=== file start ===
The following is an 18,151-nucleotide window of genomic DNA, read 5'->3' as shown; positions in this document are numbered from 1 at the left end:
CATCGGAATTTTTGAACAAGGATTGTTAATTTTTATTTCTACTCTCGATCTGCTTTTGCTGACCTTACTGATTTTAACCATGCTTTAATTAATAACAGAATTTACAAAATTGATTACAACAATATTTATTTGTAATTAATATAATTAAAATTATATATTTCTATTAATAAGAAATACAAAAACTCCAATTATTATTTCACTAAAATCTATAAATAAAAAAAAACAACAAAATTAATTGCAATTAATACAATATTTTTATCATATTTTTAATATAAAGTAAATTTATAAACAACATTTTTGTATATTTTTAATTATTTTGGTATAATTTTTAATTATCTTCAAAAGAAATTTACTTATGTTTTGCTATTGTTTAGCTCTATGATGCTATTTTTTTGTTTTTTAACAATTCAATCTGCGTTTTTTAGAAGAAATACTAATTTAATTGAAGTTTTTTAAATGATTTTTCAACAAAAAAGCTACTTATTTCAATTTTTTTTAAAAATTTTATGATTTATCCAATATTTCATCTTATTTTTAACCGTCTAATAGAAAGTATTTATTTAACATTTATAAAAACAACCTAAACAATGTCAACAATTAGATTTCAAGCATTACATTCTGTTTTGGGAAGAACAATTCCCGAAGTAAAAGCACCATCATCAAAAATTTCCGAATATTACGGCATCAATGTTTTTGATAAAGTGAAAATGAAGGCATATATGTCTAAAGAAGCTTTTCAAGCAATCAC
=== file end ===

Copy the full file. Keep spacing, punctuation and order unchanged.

The following is an 18,151-nucleotide window of genomic DNA, read 5'->3' as shown; positions in this document are numbered from 1 at the left end:
CATCGGAATTTTTGAACAAGGATTGTTAATTTTTATTTCTACTCTCGATCTGCTTTTGCTGACCTTACTGATTTTAACCATGCTTTAATTAATAACAGAATTTACAAAATTGATTACAACAATATTTATTTGTAATTAATATAATTAAAATTATATATTTCTATTAATAAGAAATACAAAAACTCCAATTATTATTTCACTAAAATCTATAAATAAAAAAAAACAACAAAATTAATTGCAATTAATACAATATTTTTATCATATTTTTAATATAAAGTAAATTTATAAACAACATTTTTGTATATTTTTAATTATTTTGGTATAATTTTTAATTATCTTCAAAAGAAATTTACTTATGTTTTGCTATTGTTTAGCTCTATGATGCTATTTTTTTGTTTTTTAACAATTCAATCTGCGTTTTTTAGAAGAAATACTAATTTAATTGAAGTTTTTTAAATGATTTTTCAACAAAAAAGCTACTTATTTCAATTTTTTTTAAAAATTTTATGATTTATCCAATATTTCATCTTATTTTTAACCGTCTAATAGAAAGTATTTATTTAACATTTATAAAAACAACCTAAACAATGTCAACAATTAGATTTCAAGCATTACATTCTGTTTTGGGAAGAACAATTCCCGAAGTAAAAGCACCATCATCAAAAATTTCCGAATATTACGGCATCAATGTTTTTGATAAAGTGAAAATGAAGGCATATATGTCTAAAGAAGCTTTTCAAGCAATCAC